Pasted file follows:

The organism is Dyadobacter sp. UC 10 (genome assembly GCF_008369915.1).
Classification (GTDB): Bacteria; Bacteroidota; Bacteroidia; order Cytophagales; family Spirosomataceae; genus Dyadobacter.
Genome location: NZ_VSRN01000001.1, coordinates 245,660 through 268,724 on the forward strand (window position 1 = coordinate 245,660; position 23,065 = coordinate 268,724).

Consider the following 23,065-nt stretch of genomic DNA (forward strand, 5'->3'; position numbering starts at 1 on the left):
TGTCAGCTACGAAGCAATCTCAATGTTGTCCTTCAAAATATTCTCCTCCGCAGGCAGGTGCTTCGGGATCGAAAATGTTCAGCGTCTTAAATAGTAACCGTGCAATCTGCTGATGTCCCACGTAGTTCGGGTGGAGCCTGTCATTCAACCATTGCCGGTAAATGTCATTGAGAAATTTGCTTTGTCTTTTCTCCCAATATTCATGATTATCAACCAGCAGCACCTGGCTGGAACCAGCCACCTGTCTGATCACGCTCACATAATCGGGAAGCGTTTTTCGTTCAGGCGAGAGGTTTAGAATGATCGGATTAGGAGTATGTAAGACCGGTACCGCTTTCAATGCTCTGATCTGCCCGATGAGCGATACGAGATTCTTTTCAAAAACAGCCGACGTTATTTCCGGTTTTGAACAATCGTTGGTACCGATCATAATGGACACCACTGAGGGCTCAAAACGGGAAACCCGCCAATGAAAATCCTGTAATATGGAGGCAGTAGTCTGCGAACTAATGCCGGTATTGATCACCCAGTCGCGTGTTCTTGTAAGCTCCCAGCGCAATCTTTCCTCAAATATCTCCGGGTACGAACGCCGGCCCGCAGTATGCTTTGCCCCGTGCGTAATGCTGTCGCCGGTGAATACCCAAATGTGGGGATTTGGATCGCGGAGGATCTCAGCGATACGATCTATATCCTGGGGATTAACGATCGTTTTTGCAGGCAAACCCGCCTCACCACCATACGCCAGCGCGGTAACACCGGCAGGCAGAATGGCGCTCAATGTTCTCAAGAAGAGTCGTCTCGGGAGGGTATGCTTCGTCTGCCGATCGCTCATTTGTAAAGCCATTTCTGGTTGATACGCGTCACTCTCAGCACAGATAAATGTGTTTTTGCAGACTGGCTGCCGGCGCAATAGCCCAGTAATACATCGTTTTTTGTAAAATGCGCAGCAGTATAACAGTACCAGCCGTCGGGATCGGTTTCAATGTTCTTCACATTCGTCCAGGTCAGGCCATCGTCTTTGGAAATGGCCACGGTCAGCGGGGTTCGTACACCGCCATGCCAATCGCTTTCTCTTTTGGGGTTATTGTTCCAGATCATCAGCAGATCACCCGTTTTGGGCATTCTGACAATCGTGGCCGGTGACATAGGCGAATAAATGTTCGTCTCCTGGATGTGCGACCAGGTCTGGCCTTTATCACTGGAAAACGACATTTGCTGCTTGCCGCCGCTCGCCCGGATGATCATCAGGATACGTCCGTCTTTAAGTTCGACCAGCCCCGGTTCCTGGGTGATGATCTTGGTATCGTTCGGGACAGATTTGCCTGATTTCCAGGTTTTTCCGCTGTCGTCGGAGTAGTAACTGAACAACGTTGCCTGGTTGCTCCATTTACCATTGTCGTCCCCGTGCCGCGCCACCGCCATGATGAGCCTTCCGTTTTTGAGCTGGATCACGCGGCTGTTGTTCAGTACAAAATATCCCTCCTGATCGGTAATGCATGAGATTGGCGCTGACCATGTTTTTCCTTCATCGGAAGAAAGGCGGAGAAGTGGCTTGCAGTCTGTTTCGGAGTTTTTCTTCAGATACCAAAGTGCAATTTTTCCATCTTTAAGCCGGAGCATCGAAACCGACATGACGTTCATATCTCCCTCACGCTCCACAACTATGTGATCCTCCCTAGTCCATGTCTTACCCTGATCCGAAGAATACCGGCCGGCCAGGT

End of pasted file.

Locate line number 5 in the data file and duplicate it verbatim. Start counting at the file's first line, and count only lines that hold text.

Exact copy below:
TGTCAGCTACGAAGCAATCTCAATGTTGTCCTTCAAAATATTCTCCTCCGCAGGCAGGTGCTTCGGGATCGAAAATGTTCAGCGTCTTAAATAGTAACCGTGCAATCTGCTGATGTCCCACGTAGTTCGGGTGGAGCCTGTCATTCAACCATTGCCGGTAAATGTCATTGAGAAATTTGCTTTGTCTTTTCTCCCAATATTCATGATTATCAACCAGCAGCACCTGGCTGGAACCAGCCACCTGTCTGATCACGCTCACATAATCGGGAAGCGTTTTTCGTTCAGGCGAGAGGTTTAGAATGATCGGATTAGGAGTATGTAAGACCGGTACCGCTTTCAATGCTCTGATCTGCCCGATGAGCGATACGAGATTCTTTTCAAAAACAGCCGACGTTATTTCCGGTTTTGAACAATCGTTGGTACCGATCATAATGGACACCACTGAGGGCTCAAAACGGGAAACCCGCCAATGAAAATCCTGTAATATGGAGGCAGTAGTCTGCGAACTAATGCCGGTATTGATCACCCAGTCGCGTGTTCTTGTAAGCTCCCAGCGCAATCTTTCCTCAAATATCTCCGGGTACGAACGCCGGCCCGCAGTATGCTTTGCCCCGTGCGTAATGCTGTCGCCGGTGAATACCCAAATGTGGGGATTTGGATCGCGGAGGATCTCAGCGATACGATCTATATCCTGGGGATTAACGATCGTTTTTGCAGGCAAACCCGCCTCACCACCATACGCCAGCGCGGTAACACCGGCAGGCAGAATGGCGCTCAATGTTCTCAAGAAGAGTCGTCTCGGGAGGGTATGCTTCGTCTGCCGATCGCTCATTTGTAAAGCCATTTCTGGTTGATACGCGTCACTCTCAGCACAGATAAATGTGTTTTTGCAGACTGGCTGCCGGCGCAATAGCCCAGTAATACATCGTTTTTTGTAAAATGCGCAGCAGTATAACAGTACCAGCCGTCGGGATCGGTTTCAATGTTCTTCACATTCGTCCAGGTCAGGCCATCGTCTTTGGAAATGGCCACGGTCAGCGGGGTTCGTACACCGCCATGCCAATCGCTTTCTCTTTTGGGGTTATTGTTCCAGATCATCAGCAGATCACCCGTTTTGGGCATTCTGACAATCGTGGCCGGTGACATAGGCGAATAAATGTTCGTCTCCTGGATGTGCGACCAGGTCTGGCCTTTATCACTGGAAAACGACATTTGCTGCTTGCCGCCGCTCGCCCGGATGATCATCAGGATACGTCCGTCTTTAAGTTCGACCAGCCCCGGTTCCTGGGTGATGATCTTGGTATCGTTCGGGACAGATTTGCCTGATTTCCAGGTTTTTCCGCTGTCGTCGGAGTAGTAACTGAACAACGTTGCCTGGTTGCTCCATTTACCATTGTCGTCCCCGTGCCGCGCCACCGCCATGATGAGCCTTCCGTTTTTGAGCTGGATCACGCGGCTGTTGTTCAGTACAAAATATCCCTCCTGATCGGTAATGCATGAGATTGGCGCTGACCATGTTTTTCCTTCATCGGAAGAAAGGCGGAGAAGTGGCTTGCAGTCTGTTTCGGAGTTTTTCTTCAGATACCAAAGTGCAATTTTTCCATCTTTAAGCCGGAGCATCGAAACCGACATGACGTTCATATCTCCCTCACGCTCCACAACTATGTGATCCTCCCTAGTCCATGTCTTACCCTGATCCGAAGAATACCGGCCGGCCAGGT